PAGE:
Rooney’s Chef Reps New Jersey on Food Network’s ‘Beachside Brawl’

Jared Brown, the executive chef at Rooney’s Oceanfront Restaurant, has been competing on the Food Network's "Beachside Brawl."

Beachside Brawl
Jared Brown makes his survival round dish on the Food Network's "Beachside Brawl." Photo courtesy of Food Network

Long Branch chef Jared Brown is trying to prove that the East Coast does summer food best.

The executive chef at Rooney’s Oceanfront Restaurant—one of New Jersey Monthly‘s favorite raw bars—joined Team East Coast on the Food Network’s Beachside Brawl. The show, which premiered June 19, presents Team East Coast (led by Chef Tiffani Faison) and Team West Coast (led by Chef Brooke Williamson) with an array of challenges set by Chef Antonia Lofaso.

In the first episode, Brown was forced into the Survival Round, where he was in jeopardy of being sent home. But he earned his way back into the competition with a fried lobster French fries dish.

For Brown, stepping into the competition kitchen for the first time was nothing like he’d ever experienced.

“The first time they stick a camera in your face and into your food is nerve-wracking,” he says.

The show airs Sundays at 10 pm ET, and Brown is still in the competition. The finale is set to air on July 24.

[RELATED: Long Branch’s Transformation at the Jersey Shore Shifts Into Overdrive]

What was it like meeting Chefs Tiffani Faison, Brooke Williamson and Antonia Lofaso?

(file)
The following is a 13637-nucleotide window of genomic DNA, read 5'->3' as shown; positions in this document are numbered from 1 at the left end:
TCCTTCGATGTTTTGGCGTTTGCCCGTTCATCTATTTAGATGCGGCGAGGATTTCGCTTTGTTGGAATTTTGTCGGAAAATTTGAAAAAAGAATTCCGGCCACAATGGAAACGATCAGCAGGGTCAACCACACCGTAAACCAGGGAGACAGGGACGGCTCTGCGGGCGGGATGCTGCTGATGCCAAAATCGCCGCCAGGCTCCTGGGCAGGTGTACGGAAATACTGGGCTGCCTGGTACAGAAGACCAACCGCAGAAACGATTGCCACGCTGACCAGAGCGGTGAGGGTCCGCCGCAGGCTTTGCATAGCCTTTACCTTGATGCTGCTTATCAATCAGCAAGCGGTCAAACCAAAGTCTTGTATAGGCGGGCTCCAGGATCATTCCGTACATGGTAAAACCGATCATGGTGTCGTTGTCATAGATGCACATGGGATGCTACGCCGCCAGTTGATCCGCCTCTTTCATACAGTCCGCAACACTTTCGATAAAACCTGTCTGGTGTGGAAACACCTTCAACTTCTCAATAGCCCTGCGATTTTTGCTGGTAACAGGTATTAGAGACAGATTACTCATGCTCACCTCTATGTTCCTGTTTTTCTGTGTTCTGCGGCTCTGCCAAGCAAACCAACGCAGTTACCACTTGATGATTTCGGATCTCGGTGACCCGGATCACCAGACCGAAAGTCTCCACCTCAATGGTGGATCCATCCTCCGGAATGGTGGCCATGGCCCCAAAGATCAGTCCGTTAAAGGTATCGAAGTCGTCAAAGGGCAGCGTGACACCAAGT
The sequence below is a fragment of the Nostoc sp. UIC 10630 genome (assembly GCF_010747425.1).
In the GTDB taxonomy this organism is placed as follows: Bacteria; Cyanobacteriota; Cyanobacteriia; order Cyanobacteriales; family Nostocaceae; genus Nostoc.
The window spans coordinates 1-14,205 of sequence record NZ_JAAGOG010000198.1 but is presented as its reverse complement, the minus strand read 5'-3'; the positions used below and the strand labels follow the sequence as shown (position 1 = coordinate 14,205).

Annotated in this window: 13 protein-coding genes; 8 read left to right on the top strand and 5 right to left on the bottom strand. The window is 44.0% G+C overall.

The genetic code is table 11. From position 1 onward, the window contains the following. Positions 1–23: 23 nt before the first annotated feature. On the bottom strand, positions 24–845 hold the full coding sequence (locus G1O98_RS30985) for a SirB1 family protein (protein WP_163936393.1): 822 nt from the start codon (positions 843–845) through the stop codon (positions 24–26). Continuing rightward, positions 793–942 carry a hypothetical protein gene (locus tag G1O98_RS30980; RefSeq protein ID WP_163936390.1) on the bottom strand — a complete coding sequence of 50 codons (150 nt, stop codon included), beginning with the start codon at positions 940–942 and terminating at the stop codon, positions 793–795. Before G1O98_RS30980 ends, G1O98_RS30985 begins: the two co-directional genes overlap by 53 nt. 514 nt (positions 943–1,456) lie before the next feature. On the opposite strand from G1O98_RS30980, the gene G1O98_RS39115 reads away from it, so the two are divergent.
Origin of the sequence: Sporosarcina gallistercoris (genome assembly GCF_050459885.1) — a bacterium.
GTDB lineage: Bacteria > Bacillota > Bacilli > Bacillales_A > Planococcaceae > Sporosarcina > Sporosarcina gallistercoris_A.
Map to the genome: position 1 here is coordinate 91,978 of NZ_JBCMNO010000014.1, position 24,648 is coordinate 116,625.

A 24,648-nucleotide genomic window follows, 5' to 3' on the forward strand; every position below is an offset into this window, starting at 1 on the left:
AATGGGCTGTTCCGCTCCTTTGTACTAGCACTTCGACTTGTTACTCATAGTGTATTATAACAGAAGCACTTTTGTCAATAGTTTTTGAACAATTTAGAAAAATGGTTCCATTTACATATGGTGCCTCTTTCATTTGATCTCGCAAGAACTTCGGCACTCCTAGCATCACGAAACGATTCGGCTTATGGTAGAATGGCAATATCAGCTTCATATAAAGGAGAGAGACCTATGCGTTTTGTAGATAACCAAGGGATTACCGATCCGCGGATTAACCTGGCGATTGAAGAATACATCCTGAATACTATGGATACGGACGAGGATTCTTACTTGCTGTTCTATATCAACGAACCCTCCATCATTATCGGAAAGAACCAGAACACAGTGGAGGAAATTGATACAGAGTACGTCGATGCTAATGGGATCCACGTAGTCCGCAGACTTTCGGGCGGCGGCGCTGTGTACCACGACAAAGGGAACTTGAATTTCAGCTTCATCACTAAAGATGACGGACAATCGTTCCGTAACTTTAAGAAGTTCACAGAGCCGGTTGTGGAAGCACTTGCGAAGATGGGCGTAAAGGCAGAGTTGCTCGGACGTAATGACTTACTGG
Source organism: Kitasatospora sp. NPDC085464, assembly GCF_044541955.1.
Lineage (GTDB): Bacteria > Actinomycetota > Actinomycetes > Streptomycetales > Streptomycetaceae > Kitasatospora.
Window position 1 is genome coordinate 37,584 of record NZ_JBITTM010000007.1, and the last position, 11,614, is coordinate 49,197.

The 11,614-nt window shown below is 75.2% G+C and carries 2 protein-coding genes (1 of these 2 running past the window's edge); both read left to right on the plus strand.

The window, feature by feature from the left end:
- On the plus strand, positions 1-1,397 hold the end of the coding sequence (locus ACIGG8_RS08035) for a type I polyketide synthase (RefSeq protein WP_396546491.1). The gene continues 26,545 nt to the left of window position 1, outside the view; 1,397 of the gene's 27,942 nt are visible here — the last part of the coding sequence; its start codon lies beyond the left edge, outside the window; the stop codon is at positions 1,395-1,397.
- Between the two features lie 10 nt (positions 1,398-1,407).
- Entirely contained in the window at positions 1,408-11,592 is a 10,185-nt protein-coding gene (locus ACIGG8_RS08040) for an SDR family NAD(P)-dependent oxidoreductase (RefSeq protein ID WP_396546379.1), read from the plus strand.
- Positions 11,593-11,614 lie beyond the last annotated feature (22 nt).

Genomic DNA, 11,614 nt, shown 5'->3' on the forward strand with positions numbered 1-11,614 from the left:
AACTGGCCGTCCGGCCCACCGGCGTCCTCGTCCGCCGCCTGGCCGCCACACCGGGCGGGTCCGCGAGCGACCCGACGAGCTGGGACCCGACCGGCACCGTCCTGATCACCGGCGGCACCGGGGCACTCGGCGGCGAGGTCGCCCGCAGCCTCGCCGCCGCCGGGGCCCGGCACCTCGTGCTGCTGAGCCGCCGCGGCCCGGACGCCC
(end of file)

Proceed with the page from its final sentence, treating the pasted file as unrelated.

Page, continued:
Jared Brown: I’ll turn on the Food Network on a regular day and see all of them, so it was amazing to be standing right next to them. Just to be able to cook with Tiffani was crazy. Taking over four chefs with four different cooking styles, and giving them live advice, is so impressive. I never really comprehended how hard it is to judge, and how you really have to comprehend food and break down each individual part of the dish. Listening to Antonia critique the dishes was impressive.

What was it like working with your East Coast teammates?
New Jersey does kind of lend itself to a bit of New England style, especially at the Shore. The general refinement that all the chefs had and were able to bring to their respective areas. We all melded very well together.

What was your biggest challenge?
Competition cooking is very different. To be in a brand new kitchen, where things are placed differently than my own kitchen, you have to get used to it very quickly. You have to pack so much flavor into one dish. Sometimes at the restaurant people can say things like there’s too much acidity, too much salt, whereas in a competition everything has to be over the top. You have to change your thought process a little bit when you realize you’re cooking for some of the most well-versed palates in America.

How did you feel stepping into competition for the first time?
I’m not going to lie, the first challenge, I was very nervous. I was completely out of my element, but once you get to that second week, I felt a little more like I knew what I was doing. It really becomes fun after that. I’d love to do something like it again.

What’s your favorite thing about East Coast/New Jersey cuisine?
We have such versatility. Going from lobster rolls from Maine and then the New England area with chowders and such. And we’re the Garden State, with so many veggies and fresh things, especially in the spring and summer. If you were to put just the East Coast on its own, it’s almost like going to a different country compared to the other areas of the U.S.

What’s new at Rooney’s this summer?
In the summertime we have some fun dishes. We have an octopus special that is pretty playful. We have a lot of classics that have been at the restaurant for a long time that we feel we’re refining and bringing to a new level. When I got to Rooney’s, I wanted to up the level of cooking and teach the staff how to be more consistent in what they do.

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